In 1858 when the NSW Government passed the Municipalities Act, enabling formation of municipal districts empowered to collect rates and borrow money to improve their suburb, Randwick was the first suburb to apply for the status of a municipality. It was approved in February 1859, and its first Council was elected in March 1859.
Randwick had been the venue for sporting events, as well as duels and illegal sports, from the early days in the colony's history. Its first racecourse, the Sandy Racecourse or Old Sand Track, had been a hazardous track over hills and gullies since 1860. When a move was made in 1863 by John Tait, to establish Randwick Racecourse, Simeon Pearce was furious, especially when he heard that Tait also intended to move into Byron Lodge. Tait's venture prospered, however and he became the first person in Australia to organise racing as a commercial sport. The racecourse made a big difference to the progress of Randwick. The horse-bus gave way to trams that linked the suburb to Sydney and civilisation. Randwick soon became a prosperous and lively place, and it still retains a busy residential, professional and commercial life.
Today, some of the houses have been replaced by home units. Many European migrants have made their homes in the area, along with students and workers at the nearby University of NSW and the Prince of Wales Hospital.
Following the opening of the tram line to Coogee Bay in 1883, Coogee became a popular seaside resort. Coogee became well known for its beach and seaside entertainments, similar to Manly and Bondi. The Coogee Aquarium opened in December 1887 and included a ballroom and indoor swimming pool. Other beach amusements included swings, donkey rides, bandstand and an outdoor slide and toboggan rink. Later amusements included the Coogee Pleasure Pier built in 1928 (demolished in 1933), the shark net installed in 1929 (removed in 1939) and floodlights for night surfing.
The late nineteenth century also saw the development of swimming as a competitive sport, in contrast to "bathing" as a therapeutic activity. The first British amateur swimming association was formed in 1869, and the Balmain Swimming Club was formed in March 1884. In 1891 the NSW Amateur Swimming Association was formed by men's swimming clubs and in 1906 women swimmers formed their own association. Fred Cavill arrived in Sydney in 1879 and, with his sons, managed a number of harbourside pools (for example, Lavender Bay) and helped to popularise competitive and long-distance swimming. His son, Dick Cavill introduced the crawl from the Solomon Islands which revolutionised swimming and another son, Sydney Cavill developed the butterfly stroke.
A number of Sydney ocean and harbourside pools date from the late nineteenth and early twentieth centuries, prior to the main construction phase of ocean and harbour pools in the 1930s and 1940s. Examples includes the Dawn Fraser Pool (1882), Bondi Beach Pool (c. 1892), the original Manly Cove Baths (c.1890), the original Brighton Baths (c.1900), Watson Bay Baths (c.1905) and Dee Why Rock Pool (c. 1915). Many of these pools were built as Olympic-sized pools with raised seating to cater for competitive swimming events. North of Wylie's Baths are two more rock pools: the Ross Jones Memorial Baths (built 1947) and the McIver Women's Baths. These occupy the site of a women's bathing spot since before 1876. The Women's Baths were built in 1886 and since 1922 have been managed by the Randwick Coogee Ladies Amateur Swimming Club, formed by Rose McIver and Mina Wylie. At the northern end of Coogee Beach is another rock pool: Giles Baths, which was built in 1902 for men only. By 1909 it was known as the Randwick Municipal Baths. While now in disrepair, the pool is still in use.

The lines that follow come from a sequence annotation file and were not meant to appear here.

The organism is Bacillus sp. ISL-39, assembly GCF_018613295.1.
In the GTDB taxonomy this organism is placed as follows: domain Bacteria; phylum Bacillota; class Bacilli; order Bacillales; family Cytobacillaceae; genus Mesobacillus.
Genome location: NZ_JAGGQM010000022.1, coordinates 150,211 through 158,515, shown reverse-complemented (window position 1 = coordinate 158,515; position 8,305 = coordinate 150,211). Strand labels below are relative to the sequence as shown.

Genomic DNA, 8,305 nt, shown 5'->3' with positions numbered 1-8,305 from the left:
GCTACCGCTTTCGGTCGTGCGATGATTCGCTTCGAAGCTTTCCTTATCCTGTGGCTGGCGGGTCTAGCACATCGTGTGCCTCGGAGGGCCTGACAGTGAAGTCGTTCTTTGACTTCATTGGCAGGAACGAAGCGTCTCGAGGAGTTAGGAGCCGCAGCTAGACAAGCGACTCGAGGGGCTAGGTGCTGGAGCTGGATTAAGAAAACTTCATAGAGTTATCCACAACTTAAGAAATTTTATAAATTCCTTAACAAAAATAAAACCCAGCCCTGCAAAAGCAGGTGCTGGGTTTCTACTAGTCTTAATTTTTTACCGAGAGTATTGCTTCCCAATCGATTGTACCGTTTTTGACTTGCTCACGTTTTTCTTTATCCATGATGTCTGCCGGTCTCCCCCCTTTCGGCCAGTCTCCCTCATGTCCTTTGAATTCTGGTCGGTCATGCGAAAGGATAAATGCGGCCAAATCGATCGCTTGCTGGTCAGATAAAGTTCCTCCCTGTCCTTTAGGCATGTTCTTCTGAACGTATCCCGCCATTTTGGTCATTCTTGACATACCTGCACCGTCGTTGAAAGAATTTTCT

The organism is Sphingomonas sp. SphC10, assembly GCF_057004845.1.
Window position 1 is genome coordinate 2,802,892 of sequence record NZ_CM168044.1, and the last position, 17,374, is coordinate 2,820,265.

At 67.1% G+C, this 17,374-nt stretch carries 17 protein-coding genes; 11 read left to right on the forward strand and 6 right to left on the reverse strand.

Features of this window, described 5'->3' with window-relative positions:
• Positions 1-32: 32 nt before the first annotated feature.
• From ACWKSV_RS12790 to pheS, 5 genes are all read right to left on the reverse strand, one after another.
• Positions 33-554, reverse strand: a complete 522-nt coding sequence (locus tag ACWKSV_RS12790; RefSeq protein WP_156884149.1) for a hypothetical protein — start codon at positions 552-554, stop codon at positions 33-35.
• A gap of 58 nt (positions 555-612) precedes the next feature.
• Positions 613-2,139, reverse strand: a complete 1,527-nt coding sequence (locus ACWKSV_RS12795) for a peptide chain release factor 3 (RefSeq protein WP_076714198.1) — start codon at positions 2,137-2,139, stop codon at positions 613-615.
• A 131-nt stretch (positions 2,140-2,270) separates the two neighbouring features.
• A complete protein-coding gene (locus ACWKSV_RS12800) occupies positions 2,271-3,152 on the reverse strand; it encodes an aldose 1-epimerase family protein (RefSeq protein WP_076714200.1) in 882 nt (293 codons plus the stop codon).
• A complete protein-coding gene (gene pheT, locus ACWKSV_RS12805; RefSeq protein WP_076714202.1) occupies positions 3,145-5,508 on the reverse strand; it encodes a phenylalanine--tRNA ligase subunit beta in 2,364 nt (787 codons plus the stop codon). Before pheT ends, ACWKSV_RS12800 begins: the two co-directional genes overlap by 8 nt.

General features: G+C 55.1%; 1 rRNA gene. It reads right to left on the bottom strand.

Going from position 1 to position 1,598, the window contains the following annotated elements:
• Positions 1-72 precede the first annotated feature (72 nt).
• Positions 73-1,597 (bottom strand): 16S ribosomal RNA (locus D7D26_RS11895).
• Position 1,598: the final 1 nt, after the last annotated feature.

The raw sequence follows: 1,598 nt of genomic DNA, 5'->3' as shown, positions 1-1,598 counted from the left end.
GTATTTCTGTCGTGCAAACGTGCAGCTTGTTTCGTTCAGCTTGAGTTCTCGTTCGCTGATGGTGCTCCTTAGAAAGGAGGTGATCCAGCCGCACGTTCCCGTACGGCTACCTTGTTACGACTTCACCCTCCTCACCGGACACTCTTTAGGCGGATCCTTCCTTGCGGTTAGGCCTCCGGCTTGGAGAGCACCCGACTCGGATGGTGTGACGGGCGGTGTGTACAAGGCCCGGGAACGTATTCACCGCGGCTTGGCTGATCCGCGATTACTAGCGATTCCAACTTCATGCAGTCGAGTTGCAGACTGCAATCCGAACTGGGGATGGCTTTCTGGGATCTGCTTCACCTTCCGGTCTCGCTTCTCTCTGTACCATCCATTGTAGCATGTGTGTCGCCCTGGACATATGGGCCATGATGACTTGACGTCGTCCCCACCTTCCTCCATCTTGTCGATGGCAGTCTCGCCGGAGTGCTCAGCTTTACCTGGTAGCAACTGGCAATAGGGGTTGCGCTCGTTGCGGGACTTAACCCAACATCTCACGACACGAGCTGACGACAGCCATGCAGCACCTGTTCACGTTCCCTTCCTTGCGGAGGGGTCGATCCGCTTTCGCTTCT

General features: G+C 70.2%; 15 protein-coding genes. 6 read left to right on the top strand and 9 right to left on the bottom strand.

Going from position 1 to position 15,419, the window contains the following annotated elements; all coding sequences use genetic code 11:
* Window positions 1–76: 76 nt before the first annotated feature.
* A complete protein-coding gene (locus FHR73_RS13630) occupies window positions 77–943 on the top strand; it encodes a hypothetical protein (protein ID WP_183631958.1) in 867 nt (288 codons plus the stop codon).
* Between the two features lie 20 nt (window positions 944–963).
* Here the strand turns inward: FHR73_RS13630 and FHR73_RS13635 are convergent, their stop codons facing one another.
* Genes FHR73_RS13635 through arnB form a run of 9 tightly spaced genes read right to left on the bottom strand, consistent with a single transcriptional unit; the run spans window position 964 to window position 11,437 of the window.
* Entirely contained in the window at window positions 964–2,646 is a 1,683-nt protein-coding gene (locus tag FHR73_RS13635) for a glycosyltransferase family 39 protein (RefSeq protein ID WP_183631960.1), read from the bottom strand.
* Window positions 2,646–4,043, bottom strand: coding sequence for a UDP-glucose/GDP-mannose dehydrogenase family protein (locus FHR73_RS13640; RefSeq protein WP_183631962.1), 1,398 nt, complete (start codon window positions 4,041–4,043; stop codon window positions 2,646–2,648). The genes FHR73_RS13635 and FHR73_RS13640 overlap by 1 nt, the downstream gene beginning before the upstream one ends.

Wylie's Baths, 1900s-1959
In the early 1900s Henry Alexander Wylie, a champion long-distance and under-water swimmer - and an amateur builder - obtained a lease for the area below the high water mark (the area above high water mark being Crown Reserve). In 1907 Wylie constructed the present ocean pool, which opened on 12 December 1907. It was originally fenced with a metal hand rail along the eastern edge. At some stage the original fence was replaced with a timber and metal rail which enclosed the pool on three sides. In 1912 Wylie constructed the high timber boardwalk that encloses two sides of the pool, and two change rooms. The deck was elevated by a post and beam construction in blackbutt timber. The posts were embedded into sockets cut into the sandstone cliff face and into the large rocks at the base of the cliff. Wylie also constructed a concrete diving tower on the eastern wall. There was a slippery dip into the pool on the north-western corner. At some stage a second diving tower was located on the southern end. Night bathing and picnicking became popular when Wylie erected three lamp posts along the northern edge and also strung lights across the pool. None of these structures remain today, although the concrete wall on the eastern edge is still thickened at the location of the demolished diving tower, and the concrete bases of the lamp posts can still be seen along the northern edge. At a later date Wylie extended the timber platform, considerably increasing the size of the change rooms at either end.